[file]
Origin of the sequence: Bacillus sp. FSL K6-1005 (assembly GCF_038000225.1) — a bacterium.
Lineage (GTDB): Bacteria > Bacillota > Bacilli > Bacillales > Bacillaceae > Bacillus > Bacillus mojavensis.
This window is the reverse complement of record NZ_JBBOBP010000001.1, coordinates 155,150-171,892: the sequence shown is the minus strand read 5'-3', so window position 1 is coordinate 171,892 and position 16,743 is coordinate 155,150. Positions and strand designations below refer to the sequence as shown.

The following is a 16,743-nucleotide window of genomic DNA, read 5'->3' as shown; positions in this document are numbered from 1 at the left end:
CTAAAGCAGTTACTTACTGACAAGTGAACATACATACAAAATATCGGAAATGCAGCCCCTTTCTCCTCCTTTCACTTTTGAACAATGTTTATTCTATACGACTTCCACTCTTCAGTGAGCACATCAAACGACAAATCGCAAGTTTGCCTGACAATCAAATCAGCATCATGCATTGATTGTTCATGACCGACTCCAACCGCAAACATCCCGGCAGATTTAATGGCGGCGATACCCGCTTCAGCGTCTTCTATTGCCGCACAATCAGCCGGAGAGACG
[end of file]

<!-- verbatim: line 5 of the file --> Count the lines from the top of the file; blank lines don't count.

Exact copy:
CTAAAGCAGTTACTTACTGACAAGTGAACATACATACAAAATATCGGAAATGCAGCCCCTTTCTCCTCCTTTCACTTTTGAACAATGTTTATTCTATACGACTTCCACTCTTCAGTGAGCACATCAAACGACAAATCGCAAGTTTGCCTGACAATCAAATCAGCATCATGCATTGATTGTTCATGACCGACTCCAACCGCAAACATCCCGGCAGATTTAATGGCGGCGATACCCGCTTCAGCGTCTTCTATTGCCGCACAATCAGCCGGAGAGACG